Crome Yellow by Aldous Huxley

It was only as I was coming to the last few chapters of this book that I remembered why I’d put it on my list to read in the first place. It is, of course, because of The Waste Land, since it is in this book that Eliot found “Sesostris, the Sorceress of Ecbatana” being played by the cynical Mr Scogan in a village fete towards the end of the novel, to become the cold-ridden famous clairvoyante, Madame Sesostris in the poem.

This is not a good enough reason to read the book – I wouldn’t recommend it unless you have some interest in Huxley. It doesn’t have a complex plot – we follow the poet Denis Stone in a visit to Crome where a house party is taking place. Various broadly-drawn characters appear (the snobbish artist Gombauld, the pompous owner Mr Wimbush, and his spiritualism-obsessed wife) and the end result is a novel made up of a number of skits, loosely held together by the overarching location. It’s quite clearly satirical, albeit of a novel-form with which I’ve had limited experience (although the form of a book focused on visitors to a grand house would later be commandeered by murder-mystery writers).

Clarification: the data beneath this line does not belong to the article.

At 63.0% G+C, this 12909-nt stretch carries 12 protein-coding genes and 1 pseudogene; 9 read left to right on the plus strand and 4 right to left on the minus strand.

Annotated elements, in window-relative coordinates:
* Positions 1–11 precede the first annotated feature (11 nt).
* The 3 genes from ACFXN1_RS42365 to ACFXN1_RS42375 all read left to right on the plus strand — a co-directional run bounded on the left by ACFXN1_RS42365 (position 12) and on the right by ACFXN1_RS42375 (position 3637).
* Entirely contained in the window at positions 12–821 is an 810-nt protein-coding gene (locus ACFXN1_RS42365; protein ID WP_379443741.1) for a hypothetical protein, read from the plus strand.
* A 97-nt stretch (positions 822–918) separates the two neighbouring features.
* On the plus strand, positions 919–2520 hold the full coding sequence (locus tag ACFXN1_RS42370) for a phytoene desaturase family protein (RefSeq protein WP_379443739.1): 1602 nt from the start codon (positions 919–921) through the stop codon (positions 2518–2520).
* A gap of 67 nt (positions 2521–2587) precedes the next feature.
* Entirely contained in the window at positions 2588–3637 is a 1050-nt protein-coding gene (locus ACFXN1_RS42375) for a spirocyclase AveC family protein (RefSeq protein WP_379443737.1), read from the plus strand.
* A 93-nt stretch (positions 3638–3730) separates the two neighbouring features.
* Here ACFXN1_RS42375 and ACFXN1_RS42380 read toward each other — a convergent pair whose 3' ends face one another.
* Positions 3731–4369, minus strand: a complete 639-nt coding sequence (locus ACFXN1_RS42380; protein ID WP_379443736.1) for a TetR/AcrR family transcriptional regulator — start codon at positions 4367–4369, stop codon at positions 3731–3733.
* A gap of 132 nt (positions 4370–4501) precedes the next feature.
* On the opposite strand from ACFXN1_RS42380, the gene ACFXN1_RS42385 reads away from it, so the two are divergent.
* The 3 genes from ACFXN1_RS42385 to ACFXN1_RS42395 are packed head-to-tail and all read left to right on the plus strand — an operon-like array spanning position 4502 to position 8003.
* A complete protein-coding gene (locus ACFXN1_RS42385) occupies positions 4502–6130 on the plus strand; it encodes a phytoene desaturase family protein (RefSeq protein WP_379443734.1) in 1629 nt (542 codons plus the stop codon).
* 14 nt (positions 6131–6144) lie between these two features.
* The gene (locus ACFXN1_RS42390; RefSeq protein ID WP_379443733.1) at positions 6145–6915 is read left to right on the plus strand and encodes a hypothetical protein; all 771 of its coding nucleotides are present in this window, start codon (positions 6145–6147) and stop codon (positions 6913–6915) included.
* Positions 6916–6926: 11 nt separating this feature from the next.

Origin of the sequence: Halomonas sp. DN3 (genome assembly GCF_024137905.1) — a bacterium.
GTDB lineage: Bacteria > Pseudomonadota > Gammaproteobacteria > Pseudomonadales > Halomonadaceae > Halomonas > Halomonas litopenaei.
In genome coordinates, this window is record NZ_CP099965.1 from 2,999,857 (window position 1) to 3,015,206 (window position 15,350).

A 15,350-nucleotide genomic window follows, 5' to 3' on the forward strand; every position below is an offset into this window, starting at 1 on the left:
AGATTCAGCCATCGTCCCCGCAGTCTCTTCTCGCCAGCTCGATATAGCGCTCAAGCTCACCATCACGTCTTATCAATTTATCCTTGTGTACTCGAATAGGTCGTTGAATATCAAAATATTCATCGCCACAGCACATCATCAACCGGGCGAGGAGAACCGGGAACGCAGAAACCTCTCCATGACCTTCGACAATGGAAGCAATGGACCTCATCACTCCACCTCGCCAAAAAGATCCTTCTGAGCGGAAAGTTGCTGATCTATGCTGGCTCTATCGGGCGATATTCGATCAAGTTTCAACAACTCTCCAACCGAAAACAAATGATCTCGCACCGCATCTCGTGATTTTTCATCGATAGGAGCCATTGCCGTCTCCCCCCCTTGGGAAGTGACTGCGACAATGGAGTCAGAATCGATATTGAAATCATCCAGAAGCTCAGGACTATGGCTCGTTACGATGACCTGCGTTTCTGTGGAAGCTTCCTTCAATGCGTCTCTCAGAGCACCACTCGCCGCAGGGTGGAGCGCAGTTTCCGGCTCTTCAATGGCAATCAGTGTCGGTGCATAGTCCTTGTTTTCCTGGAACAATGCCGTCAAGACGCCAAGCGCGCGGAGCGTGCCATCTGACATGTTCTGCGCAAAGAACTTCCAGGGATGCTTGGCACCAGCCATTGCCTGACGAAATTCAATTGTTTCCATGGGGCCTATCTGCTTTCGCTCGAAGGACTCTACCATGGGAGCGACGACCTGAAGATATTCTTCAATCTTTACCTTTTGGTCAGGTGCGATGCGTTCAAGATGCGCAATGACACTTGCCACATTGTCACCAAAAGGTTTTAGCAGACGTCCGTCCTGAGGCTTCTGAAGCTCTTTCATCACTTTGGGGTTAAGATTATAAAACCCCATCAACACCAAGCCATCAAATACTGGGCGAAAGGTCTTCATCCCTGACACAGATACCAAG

I do share a certain empathy with Wimbush when he attempts to prophecy:

“Human contacts have been so highly valued in the past only because reading was not a commonplace accomplishment because books were scarce and difficult to reproduce. The world, you must remember, is only just becoming literate. As reading becomes more and more habitual and widespread, an ever increasing number of people discover that books give them all the pressures of social life and none of its intolerable tedium.”

In some ways, he was right, we spend more time than ever reading, it’s just on Facebook, replacing one form of tedium with another.

Despite being somewhat different from Huxley’s much more famous Brave New World, the same Mr Scogan mentioned above describes “vast state incubators, rows upon rows of gravid bottles will supply the world with the population it requires.” – ideas which Huxley would explore in the later novel – but if you come to the book expecting something of the style and approach of Brave New World, you’ll be disappointed. It’s less ambitious, but more lighthearted and often amusing. More of a book to read to give an insight into a novelist with an important career ahead of him than purely worth it on its own terms, but it’s short so not a massive commitment if the idea takes you.

(Image is: Composizione con rosso, blu, giallo, nero e grigio, 1922 by Piet Mondrian)

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